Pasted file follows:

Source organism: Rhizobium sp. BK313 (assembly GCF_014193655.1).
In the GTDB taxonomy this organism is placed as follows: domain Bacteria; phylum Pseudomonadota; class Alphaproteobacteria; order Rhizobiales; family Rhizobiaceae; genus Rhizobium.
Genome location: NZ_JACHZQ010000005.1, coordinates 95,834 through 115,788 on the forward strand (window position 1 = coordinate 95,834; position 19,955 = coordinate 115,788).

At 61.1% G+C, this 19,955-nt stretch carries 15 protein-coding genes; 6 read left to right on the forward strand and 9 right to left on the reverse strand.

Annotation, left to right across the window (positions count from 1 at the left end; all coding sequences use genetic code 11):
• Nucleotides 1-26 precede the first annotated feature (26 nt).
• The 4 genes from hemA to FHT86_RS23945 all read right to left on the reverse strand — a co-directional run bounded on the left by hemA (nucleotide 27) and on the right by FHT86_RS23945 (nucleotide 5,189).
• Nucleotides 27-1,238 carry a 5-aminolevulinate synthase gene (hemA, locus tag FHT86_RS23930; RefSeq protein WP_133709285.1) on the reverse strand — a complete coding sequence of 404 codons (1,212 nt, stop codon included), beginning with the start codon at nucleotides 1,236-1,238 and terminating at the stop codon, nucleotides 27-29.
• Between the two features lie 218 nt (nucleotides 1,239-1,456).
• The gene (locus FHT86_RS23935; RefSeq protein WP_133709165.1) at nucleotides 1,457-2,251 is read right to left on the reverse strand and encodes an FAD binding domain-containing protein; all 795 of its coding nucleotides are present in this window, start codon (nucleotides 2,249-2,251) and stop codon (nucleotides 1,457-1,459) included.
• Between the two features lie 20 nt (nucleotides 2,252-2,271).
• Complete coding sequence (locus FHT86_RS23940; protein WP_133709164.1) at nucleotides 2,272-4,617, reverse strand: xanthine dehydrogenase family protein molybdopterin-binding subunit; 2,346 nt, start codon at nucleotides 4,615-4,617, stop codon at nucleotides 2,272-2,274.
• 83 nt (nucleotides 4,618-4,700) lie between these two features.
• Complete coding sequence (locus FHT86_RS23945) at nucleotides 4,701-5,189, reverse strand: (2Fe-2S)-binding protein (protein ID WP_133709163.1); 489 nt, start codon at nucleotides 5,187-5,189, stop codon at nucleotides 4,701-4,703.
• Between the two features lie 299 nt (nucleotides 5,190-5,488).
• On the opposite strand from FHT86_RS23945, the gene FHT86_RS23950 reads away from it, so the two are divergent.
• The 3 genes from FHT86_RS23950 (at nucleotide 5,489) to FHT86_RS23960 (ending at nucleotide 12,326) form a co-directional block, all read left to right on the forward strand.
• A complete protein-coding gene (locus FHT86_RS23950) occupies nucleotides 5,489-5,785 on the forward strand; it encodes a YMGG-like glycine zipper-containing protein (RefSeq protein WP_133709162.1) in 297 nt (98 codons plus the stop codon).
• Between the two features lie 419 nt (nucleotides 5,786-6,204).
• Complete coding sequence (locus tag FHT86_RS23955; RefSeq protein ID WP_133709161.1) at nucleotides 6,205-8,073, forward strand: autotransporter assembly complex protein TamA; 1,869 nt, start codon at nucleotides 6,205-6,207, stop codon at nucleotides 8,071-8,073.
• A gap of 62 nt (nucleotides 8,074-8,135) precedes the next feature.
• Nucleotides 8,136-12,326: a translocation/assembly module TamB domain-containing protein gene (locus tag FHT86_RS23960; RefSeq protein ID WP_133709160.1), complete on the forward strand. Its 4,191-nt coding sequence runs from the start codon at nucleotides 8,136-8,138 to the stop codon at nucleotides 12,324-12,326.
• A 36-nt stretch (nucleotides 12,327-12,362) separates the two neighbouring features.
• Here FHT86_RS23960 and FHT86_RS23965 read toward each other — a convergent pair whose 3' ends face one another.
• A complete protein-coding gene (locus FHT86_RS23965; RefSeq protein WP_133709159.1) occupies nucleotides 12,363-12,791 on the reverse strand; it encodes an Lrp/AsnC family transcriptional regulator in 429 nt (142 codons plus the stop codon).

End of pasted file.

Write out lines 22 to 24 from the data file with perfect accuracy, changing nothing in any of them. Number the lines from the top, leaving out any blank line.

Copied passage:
• Nucleotides 8,136-12,326: a translocation/assembly module TamB domain-containing protein gene (locus tag FHT86_RS23960; RefSeq protein ID WP_133709160.1), complete on the forward strand. Its 4,191-nt coding sequence runs from the start codon at nucleotides 8,136-8,138 to the stop codon at nucleotides 12,324-12,326.
• A 36-nt stretch (nucleotides 12,327-12,362) separates the two neighbouring features.
• Here FHT86_RS23960 and FHT86_RS23965 read toward each other — a convergent pair whose 3' ends face one another.